Please note that passport offices can get quite busy at peak times, especially in the months April, August and September. To avoid disappointment, we recommend calling and booking your passport appointment as soon as possible. We also recommend not booking a holiday until you’re sure your passport is valid or will arrive before your departure date.
Below are the prices of a fast-track new passport service from the Foreign Office:
||Fast track service cost (1 week)
|Renew a standard adult 32-page passport
|Change or amend a standard adult 32-page passport
|Replace a lost, stolen or damaged adult passport
|First child passport
|Renew or amend a child passport
|Replace a lost, stolen or damaged child passport
If you have found that either you or your child’s passport is out of date, lost, stolen or damaged, but you do not need a replacement urgently, then you can apply online, through the Post Office’s Check and Send service, by completing the form in an application pack and sending it through by post, or at a regional passport office.
It usually takes up to 3 weeks to receive your new passport in the post.
Travelling with children means bringing a lot more things on holiday with you than you normally would, which also means a lot more things to forget about. InsuranceWith have created this family travel checklist to give you a helping hand:
- Research your location thoroughly – the destination and the place you are staying. Make sure it’s suitable for you and your family. For example, if there are 100 steps leading up to your hotel and you plan on leaving the hotel on a regular basis, it might not be ideal to carry pushchairs, buggies and bags up and down everyday.
- The key to family holiday organisation is to make lists – write an original one then update it every time you go away or think of something else, and keep it somewhere safe!
- Check the travel alerts from the FCO of the country you intend on visiting. Follow @FCOtravel on Twitter to get the latest travel updates and advice
- Find out where the nearest embassy will be
- Sort out travel insurance – insurancewith provide cover for customers with pre-existing medical conditions, allowing you to go on holiday without having to pay excessive premiums.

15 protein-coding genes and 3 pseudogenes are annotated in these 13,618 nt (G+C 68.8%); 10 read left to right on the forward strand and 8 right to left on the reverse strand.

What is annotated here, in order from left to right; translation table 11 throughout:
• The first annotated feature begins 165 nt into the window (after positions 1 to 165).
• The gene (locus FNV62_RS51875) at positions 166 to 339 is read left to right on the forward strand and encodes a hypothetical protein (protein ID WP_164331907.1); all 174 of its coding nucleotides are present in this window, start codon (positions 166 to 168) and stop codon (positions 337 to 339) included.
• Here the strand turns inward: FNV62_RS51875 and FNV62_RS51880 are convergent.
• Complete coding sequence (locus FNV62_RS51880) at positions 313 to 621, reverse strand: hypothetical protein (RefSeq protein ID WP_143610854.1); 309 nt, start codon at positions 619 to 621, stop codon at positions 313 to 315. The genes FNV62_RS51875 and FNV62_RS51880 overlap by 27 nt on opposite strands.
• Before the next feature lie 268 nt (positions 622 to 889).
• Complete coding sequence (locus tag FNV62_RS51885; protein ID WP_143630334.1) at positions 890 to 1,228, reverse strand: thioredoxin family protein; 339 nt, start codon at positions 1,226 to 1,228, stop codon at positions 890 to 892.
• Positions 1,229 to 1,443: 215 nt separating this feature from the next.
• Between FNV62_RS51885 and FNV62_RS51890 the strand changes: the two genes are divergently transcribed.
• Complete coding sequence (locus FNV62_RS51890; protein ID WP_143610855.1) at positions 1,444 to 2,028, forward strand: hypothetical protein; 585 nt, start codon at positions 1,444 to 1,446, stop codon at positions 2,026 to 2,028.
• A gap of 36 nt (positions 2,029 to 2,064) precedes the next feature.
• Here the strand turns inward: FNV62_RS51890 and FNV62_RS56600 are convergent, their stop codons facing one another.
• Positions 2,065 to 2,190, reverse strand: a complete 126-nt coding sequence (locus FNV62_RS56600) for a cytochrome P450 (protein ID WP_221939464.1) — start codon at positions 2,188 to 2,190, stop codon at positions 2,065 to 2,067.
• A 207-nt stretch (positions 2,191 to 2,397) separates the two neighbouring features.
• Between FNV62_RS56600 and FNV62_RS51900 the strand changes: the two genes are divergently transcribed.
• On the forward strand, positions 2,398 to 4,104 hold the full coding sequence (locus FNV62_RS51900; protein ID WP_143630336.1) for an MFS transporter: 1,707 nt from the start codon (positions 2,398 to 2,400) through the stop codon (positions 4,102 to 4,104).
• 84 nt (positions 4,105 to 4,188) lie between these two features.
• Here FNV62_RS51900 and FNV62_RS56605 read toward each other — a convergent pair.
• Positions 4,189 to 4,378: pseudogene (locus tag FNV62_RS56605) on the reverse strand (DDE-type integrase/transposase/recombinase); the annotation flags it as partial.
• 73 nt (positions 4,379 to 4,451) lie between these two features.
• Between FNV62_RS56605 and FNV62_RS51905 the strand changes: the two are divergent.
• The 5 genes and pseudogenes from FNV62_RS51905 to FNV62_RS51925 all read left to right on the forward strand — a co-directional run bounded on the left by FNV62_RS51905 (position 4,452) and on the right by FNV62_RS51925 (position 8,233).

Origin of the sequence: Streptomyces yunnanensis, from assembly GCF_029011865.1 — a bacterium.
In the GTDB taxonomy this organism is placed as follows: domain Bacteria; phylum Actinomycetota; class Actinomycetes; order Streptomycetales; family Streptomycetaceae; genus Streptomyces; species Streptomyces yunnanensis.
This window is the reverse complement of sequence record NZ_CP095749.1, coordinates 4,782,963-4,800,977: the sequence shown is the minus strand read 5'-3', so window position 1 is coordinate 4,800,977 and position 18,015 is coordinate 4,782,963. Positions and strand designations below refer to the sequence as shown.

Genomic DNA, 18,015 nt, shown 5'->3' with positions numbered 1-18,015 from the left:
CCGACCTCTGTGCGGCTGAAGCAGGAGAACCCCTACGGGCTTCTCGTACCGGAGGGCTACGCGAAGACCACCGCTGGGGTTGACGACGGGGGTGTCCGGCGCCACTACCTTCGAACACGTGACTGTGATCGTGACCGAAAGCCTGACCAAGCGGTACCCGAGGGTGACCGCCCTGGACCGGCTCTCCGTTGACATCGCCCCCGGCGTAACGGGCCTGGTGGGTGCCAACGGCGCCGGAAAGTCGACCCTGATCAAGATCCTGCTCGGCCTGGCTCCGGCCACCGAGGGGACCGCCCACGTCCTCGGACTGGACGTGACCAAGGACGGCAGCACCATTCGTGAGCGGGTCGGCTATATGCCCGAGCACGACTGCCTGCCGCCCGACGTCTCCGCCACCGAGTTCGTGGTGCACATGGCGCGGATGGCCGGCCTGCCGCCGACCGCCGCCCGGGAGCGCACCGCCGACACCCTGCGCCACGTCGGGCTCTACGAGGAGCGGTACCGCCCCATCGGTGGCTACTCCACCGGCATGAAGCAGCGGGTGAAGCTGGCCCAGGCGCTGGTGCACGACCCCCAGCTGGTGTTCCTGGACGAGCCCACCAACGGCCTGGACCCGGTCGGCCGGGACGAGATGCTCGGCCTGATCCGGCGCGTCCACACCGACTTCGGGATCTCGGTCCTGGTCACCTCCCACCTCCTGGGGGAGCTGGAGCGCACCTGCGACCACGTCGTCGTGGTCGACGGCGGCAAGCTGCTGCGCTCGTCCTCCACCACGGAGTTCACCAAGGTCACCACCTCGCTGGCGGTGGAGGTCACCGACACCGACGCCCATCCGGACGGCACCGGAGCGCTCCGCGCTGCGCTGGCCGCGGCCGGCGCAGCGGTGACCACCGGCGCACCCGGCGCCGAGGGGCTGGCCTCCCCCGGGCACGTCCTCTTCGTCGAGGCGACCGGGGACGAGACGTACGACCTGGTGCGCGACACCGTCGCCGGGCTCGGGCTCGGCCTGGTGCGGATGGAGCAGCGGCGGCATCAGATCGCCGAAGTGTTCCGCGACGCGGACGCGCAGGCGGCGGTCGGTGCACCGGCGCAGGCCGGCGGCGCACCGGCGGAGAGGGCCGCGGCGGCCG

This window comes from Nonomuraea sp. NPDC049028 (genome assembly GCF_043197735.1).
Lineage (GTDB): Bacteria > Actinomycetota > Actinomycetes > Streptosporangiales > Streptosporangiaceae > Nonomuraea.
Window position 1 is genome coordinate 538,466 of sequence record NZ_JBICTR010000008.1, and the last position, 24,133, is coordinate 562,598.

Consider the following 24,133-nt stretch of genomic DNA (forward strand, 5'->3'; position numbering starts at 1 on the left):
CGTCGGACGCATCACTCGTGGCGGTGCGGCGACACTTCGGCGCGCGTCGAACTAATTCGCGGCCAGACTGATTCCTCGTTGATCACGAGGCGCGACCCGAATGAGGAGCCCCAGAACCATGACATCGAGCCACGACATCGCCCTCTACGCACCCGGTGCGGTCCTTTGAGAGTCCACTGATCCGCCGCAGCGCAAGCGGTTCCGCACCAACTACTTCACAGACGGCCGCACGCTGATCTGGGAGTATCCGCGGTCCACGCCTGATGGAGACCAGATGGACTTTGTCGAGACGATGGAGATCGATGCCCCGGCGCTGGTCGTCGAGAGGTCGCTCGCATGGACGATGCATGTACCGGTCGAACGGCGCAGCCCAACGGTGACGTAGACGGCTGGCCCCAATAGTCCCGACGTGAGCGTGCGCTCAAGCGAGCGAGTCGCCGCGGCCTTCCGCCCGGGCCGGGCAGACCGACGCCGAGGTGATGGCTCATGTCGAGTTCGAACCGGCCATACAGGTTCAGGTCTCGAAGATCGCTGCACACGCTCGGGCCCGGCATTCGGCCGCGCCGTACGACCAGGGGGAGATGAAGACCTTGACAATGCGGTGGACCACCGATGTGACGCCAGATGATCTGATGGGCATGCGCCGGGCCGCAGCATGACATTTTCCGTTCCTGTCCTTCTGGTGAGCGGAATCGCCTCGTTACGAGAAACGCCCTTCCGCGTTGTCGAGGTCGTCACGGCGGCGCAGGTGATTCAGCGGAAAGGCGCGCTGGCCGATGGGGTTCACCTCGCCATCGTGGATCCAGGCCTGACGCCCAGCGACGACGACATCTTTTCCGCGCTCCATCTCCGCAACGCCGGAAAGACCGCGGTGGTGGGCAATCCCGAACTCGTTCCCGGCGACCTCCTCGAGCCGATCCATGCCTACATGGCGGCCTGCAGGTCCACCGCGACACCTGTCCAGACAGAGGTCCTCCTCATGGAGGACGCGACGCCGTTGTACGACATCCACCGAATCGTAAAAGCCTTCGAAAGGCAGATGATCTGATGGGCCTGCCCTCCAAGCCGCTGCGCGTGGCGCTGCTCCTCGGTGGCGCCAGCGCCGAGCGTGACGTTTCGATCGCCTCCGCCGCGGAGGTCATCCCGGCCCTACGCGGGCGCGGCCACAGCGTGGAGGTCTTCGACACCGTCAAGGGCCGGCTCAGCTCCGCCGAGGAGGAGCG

- If you’re travelling within the European Economic Area, get a free EHIC (European Health Insurance card) for free or subsidised emergency medical attention. However, you still need full travel insurance, as the EHIC won’t cover costs such as delayed departure, cancellation or repatriation costs.
- Check with your doctor whether you or your family will need any vaccinations before you travel
- Make sure you’ve got the correct visas for the country you intend to visit
- Most importantly, check your and your family’s passport is valid at the time you intend to travel – it takes up to six weeks to apply for or renew a passport, so checking well in advance might save time later on. Please note: children are no longer included on their parent’s passports, so if necessary apply for a new individual one for your children.
- Tell friends and extended family where you’re travelling to and leave them your contact details, travel insurance policy details and your itinerary as this will make it easy for them in case of an emergency
- Make sure you have enough money to cover emergencies
- If you intend on driving abroad, make sure your licence is current and valid. Make sure you’re aware of the driving laws in the country you intend on visiting.
- Sort out your hand luggage – packing any toys, books, snacks and drinks to prevent the kids from being bored, hungry or fed up whilst you’re travelling can make it a lot easier.
- Check with your airline for flight delays
- Keep all tickets, visas, foreign exchange and passports safely in a travel belt or bag and keep these with you at all times.
- Check your house is safe before you leave – check all switches are off, water is turned off to prevent pipes from freezing, and securely lock all windows and doors.